Although he was the grandson of a king he had no expectation of inheriting the crown, which would go to the eldest surviving son of the Black Prince. The Black Prince’s second son, who was born only a few months before Henry of Bolingbroke, would become Richard II in the summer of 1377.
The boys were friendly enough at first, especially since John of Gaunt was one of the young king’s strongest supporters, but as Richard aged he alienated several powerful members of the nobility … including his cousin Henry of Bolingbroke. First there was Richard’s unpopular marriage to Anne of Bohemia, and then there was his tendency to take “low born” men and elevate them above the peerage, and finally there was his yen to make a lavish ‘romantic’ court to rival those of the continent. His desire for art and beauty was costly, and his nobles thought the money would be better spent defending English holdings in France. The ungrateful king also became jealous and worried by the power and popularity of his loyal uncle John of Gaunt, who went to France rather than stay in England and be plotted against by the king.
The teenage monarch and his favorites forgot the lesson of history; if pushed too far the English nobility were more than capable of checking their king’s power. Sure enough, Richard and company pushed it too far. In November of 1386, three powerful nobles, Thomas of Woodstock, Duke of Gloucester (who was the second surviving son of Edward III and thus the king’s uncle), Richard FitzAlan, Earl of Arundel and of Surrey, and Thomas de Beauchamp, Earl of Warwick, formed what became what is known as the Lords Appellant and deposed Richard in all but name. They were not out to harm the king, whom they theoretically maintained allegiance to, but they demanded (and got) the executions of several of Richard’s favorites. Henry of Bolingbroke and Thomas de Mowbray, Earl of Nottingham also joined the Lords Appellant, but were much less bloodthirsty regarding the king’s close friends and advisors.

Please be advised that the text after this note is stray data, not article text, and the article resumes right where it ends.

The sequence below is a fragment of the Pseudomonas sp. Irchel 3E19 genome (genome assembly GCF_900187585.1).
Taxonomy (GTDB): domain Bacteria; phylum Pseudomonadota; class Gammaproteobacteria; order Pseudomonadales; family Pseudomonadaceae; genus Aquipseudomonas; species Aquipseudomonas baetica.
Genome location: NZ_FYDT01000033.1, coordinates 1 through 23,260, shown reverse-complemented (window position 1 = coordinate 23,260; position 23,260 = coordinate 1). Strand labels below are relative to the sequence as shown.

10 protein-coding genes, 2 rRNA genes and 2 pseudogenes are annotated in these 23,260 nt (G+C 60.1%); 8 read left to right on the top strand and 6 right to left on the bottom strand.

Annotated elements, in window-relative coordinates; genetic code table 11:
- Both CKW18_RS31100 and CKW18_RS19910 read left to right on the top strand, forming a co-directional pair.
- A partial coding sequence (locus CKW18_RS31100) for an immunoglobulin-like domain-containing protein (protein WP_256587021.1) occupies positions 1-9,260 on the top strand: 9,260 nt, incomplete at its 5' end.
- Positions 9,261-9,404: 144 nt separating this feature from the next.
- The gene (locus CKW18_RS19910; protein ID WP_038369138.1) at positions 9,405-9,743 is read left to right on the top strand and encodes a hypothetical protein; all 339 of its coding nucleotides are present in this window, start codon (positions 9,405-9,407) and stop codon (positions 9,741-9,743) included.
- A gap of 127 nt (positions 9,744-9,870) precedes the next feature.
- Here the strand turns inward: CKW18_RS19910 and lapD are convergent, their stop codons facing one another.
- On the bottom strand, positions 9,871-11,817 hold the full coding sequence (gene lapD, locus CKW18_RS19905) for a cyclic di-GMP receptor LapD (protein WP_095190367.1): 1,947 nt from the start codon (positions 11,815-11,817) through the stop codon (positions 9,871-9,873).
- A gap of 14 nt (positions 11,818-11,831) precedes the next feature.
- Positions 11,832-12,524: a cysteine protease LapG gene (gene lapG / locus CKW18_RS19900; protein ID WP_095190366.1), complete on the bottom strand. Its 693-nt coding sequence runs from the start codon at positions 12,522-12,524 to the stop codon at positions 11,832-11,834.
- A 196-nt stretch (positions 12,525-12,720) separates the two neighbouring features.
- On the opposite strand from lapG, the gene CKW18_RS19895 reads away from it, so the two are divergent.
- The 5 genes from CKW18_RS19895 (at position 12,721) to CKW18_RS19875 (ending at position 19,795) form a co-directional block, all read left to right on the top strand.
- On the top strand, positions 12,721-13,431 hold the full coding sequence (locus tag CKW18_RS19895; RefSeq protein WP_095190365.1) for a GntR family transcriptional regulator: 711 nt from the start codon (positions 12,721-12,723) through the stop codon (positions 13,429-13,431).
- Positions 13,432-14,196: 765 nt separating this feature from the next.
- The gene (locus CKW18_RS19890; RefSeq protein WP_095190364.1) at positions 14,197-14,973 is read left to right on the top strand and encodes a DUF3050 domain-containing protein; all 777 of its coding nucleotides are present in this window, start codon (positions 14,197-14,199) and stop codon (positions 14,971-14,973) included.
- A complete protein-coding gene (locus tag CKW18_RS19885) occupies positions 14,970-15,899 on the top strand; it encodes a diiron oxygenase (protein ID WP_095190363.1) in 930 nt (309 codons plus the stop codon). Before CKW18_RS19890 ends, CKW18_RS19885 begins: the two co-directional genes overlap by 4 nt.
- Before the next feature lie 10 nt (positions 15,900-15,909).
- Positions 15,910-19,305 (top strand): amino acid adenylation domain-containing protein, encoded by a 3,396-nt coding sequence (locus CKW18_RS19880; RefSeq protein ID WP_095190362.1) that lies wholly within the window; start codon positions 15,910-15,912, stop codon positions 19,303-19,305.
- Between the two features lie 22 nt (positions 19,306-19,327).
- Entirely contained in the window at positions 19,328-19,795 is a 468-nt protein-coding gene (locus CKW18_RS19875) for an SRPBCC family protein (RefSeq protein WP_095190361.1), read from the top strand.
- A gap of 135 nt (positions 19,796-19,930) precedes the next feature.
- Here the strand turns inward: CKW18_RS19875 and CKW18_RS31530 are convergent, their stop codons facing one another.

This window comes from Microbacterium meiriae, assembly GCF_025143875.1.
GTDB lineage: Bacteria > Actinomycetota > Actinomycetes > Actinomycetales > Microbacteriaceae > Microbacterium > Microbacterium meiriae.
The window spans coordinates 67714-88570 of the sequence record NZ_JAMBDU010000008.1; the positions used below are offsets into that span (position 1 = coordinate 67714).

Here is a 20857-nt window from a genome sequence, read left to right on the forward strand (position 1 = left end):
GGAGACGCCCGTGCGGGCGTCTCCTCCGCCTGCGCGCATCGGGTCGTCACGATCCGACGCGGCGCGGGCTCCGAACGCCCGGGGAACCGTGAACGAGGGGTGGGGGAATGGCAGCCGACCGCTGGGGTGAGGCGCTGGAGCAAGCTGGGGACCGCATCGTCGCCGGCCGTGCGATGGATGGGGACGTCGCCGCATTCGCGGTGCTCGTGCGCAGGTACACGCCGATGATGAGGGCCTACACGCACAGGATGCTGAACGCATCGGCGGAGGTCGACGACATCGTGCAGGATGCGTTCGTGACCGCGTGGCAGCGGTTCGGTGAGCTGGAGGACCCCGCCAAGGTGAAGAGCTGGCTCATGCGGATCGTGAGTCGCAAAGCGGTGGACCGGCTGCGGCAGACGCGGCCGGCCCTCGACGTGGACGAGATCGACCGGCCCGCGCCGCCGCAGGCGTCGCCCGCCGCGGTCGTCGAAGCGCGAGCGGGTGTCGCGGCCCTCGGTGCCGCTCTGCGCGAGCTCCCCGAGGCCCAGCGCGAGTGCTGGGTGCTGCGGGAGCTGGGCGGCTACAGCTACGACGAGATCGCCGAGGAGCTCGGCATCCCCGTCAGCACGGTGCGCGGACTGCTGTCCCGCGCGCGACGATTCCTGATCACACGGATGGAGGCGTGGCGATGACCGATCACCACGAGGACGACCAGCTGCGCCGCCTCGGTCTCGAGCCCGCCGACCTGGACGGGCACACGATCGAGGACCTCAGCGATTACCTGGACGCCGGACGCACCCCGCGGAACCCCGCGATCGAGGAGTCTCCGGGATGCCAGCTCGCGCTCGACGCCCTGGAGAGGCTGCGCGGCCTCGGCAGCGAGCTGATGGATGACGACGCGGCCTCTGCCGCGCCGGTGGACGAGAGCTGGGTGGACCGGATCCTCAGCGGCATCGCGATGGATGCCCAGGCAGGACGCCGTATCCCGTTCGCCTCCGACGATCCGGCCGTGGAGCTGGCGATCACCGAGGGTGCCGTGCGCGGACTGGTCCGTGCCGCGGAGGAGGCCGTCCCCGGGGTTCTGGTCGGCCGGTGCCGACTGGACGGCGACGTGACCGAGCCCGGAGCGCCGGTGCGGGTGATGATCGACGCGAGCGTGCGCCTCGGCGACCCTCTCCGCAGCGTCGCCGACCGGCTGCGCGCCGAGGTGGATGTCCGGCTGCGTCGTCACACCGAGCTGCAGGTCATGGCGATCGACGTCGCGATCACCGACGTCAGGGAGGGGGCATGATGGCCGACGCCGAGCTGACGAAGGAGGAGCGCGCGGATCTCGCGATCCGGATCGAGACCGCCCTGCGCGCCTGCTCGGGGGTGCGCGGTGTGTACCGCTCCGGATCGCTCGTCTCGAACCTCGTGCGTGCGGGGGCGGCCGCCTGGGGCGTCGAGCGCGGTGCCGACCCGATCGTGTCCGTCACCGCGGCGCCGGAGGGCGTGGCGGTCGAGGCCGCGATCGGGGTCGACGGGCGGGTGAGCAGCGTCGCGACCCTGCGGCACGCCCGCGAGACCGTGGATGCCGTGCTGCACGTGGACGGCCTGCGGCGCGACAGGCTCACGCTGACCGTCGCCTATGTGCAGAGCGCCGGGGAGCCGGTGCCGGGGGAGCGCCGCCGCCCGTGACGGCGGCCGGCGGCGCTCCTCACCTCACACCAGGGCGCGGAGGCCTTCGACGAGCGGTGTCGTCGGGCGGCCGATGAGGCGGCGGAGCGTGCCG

John of Gaunt returned from France in 1389 and (letting bygones be bygones) helped his petulant nephew become a true king again. John of Gaunt also negotiated a reconciliation between the king and the Lords Appellant. For the next 8 years, Richard cooperated with his nobles and parliament and all was smooth sailing for the monarchy. However, Richard was merely biding his time and buttering up John of Gaunt’s family in order to retaliate against the Lords Appellant.
In 1397 Richard moved against his uncle Thomas, Arundel, and Warwick. He had Arundel and Warwick executed and his uncle ‘mysteriously’ died before he could be brought to trial.
These actions were made possible primarily through the collusion of John of Gaunt, but with the support of a large group of other magnates, many of whom were rewarded with new titles, who were disparagingly referred to as Richard’s “duketti”. These included the former Appellants Henry Bolingbroke, Earl of Derby, who was made Duke of Hereford, and Thomas de Mowbray, Earl of Nottingham, who was created Duke of Norfolk. Also among them were John and Thomas Holland, the king’s half-brother and nephew, who were promoted from earls of Huntingdon and Kent to dukes of Exeter and Surrey respectively; the Duke of York’s son Edward, Earl of Rutland, who received Gloucester’s French title of Duke of Aumale; Gaunt’s son John Beaufort, Earl of Somerset, who was made Marquess of Somerset and Marquess of Dorset; John Montacute, Earl of Salisbury; and Lord Thomas le Despenser, who became Earl of Gloucester. With the forfeited lands of the convicted appellants, the king could reward these men with lands suited to their new ranks.